Scientists are frequently ambitious and even brilliant scientists may be poor human beings. Whereas it is not unusual for a scientist to take personal offense at the success of a a competing theory and to even to seek to undermine a competitor's position and funding, the recourse of a racially motivated political movement seems to me unprecedented. I'd almost be tempted to laugh, except for the good people who were hurt in the process.
In this context, I'd like to invite contributors to reconsider the formulation, and to distinguish between hard, even aggressive, intellectual competition, from the aberration of the Deutsche Physik Movement. --Philopedia (talk) 11:44, 28 July 2008 (UTC)
The current article doesn't have many dates in it. For example, when was it that Himmler forbade criticism of Heisenberg? It is my impression that Lenard & Stark were active "anti-relativists" already in 1920 (see de:Kritik an der Relativitätstheorie) and that this contributed to Stark's losing his professorship at RWTH Aachen in 1922. If this is correct, then the nazi era (1933-) is a failed come-back for the German physics, and not its glory days. When was the term coined? --LA2 (talk) 12:20, 4 August 2008 (UTC)
The following text seems badly written. Can somebody rewrite it to improve clarity?
Probably because this old European university calls itself "Catholic", in contemporary war propaganda it was not only quickly asserted that this had been done on purpose,[who?] but in addition that German soldiers had nailed nuns to the doors of Belgian churches and, moreover, that they had chopped off the arms of little children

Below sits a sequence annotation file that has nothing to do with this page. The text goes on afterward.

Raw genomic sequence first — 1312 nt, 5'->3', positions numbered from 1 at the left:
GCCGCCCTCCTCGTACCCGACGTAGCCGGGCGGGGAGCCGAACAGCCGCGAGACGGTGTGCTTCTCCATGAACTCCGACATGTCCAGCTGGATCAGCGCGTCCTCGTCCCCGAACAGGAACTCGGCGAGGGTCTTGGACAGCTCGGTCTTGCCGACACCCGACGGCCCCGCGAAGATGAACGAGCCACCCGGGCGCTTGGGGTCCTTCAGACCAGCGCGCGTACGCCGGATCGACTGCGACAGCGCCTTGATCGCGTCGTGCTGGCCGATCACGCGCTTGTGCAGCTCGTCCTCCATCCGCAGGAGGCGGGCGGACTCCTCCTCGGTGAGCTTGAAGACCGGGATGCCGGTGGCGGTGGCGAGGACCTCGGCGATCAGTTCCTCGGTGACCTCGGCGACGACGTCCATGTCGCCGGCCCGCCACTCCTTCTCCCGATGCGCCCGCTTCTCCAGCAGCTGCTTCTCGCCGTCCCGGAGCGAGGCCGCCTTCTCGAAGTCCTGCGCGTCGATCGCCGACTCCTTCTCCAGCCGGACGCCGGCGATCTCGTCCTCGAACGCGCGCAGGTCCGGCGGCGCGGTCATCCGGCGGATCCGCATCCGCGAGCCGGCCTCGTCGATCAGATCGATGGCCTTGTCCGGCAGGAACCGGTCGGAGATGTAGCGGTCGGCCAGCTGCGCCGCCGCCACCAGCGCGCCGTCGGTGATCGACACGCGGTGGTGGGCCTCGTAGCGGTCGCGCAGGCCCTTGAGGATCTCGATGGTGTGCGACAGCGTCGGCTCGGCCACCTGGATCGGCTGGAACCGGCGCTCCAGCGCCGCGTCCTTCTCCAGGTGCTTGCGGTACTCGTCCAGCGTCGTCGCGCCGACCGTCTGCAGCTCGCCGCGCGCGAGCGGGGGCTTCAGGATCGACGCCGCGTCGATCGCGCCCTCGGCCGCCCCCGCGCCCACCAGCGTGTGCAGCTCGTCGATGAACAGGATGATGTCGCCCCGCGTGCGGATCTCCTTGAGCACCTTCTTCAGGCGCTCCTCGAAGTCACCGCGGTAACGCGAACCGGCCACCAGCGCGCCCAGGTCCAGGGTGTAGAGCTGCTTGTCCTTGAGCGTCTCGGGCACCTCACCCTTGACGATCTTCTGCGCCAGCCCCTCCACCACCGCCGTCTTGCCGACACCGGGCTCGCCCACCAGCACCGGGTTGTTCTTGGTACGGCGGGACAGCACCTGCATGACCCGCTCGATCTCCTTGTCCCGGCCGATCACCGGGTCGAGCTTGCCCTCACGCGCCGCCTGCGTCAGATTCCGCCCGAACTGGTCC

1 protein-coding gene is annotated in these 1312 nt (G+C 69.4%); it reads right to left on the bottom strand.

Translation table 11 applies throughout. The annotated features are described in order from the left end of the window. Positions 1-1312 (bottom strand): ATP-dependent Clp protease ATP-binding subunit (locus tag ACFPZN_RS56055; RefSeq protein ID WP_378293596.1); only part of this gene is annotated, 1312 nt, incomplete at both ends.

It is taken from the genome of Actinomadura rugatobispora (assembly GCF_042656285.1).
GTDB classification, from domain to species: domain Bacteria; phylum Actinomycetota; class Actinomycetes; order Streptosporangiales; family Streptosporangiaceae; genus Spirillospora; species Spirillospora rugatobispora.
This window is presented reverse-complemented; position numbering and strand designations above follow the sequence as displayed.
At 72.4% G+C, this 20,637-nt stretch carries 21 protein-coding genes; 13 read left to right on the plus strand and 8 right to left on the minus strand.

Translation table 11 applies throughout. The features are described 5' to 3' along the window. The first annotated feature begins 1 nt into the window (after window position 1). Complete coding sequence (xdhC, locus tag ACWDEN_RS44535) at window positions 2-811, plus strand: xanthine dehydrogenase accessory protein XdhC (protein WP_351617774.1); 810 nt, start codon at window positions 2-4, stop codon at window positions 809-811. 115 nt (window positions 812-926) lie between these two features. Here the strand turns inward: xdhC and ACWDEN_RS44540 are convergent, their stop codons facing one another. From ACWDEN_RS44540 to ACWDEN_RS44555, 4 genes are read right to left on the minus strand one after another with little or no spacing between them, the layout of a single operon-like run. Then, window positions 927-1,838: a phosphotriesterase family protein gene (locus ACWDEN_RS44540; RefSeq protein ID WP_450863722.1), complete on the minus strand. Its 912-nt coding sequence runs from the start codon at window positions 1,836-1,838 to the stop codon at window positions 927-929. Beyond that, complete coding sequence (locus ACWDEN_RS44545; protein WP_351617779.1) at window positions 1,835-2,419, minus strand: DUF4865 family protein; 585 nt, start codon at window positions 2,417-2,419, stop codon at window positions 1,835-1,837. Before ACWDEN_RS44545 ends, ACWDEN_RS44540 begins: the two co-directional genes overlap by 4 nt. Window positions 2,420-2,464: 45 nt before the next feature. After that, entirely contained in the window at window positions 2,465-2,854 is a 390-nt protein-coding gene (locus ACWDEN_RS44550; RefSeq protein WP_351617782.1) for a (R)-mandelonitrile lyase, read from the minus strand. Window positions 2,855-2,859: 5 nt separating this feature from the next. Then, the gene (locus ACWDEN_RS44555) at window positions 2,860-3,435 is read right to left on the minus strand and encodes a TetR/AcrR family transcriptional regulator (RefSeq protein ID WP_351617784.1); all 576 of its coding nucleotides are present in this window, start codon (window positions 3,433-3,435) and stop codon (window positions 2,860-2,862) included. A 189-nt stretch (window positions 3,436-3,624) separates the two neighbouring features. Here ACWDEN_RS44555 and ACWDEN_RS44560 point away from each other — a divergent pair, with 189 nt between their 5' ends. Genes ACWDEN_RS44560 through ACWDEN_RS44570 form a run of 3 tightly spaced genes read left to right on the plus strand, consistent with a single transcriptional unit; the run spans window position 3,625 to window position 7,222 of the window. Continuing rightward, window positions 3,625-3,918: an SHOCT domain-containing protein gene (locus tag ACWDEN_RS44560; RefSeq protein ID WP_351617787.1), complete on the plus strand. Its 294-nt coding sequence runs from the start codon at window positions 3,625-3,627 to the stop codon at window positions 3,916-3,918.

Jewish Nobel Prize winners
I don't want to suggest that there is such a thing as Jewish science or Aryan science, but many Jews themselves have spoken proudly about the number of their fellow Jews who have won the Nobel prize, especially in some of the more theoretical fields like physics. Maybe there should be a note on this somewhere in a given entry that would mention Jewish academic contributions to modern scientific culture and scientific research. ADM (talk) 17:29, 26 July 2009 (UTC)
I agree with LA2! More dates please!
And this article needs a clear separation of events before and after the "Machtergreifung" that is the beginning of Nazi rule in 1933. A statements like:
"By this time, the early 1930s, there were no longer any Jewish physicist professorships in Germany, since under the Nuremberg Laws Jews were not allowed to work in universities."
contradicts itself since the Nuremberg laws were only passed in 1935. Before 1933 there were plenty of jewish professors. Its not like nazi rule was introduced gradually. Until 1933 there was a power struggle between moderates/democrats, communists, nazis and monarchists/nationalists. The appointment of Hitler as Chancellor by the senile nationalist President Hindenburg was a caesura since before that the monarchist-nationalist elite had abhorred the nazis and their "world-war private first class" Hitler.--Hisredrighthand (talk) 11:00, 27 September 2009 (UTC)
Problems with the article scope
It is unclear what the burning of the library in France has to do with framing Jewish scientists (there are articles linking here per Jewish Physics), or how this relates to English vocabulary or translations. There is no question that there were nationalists motives to advance German language or scientists, but it is all very vague how widespread this was. Probably related to directives from some propaganda department, but this is all mixed up here in the article. prokaryotes (talk) 05:38, 13 August 2015 (UTC)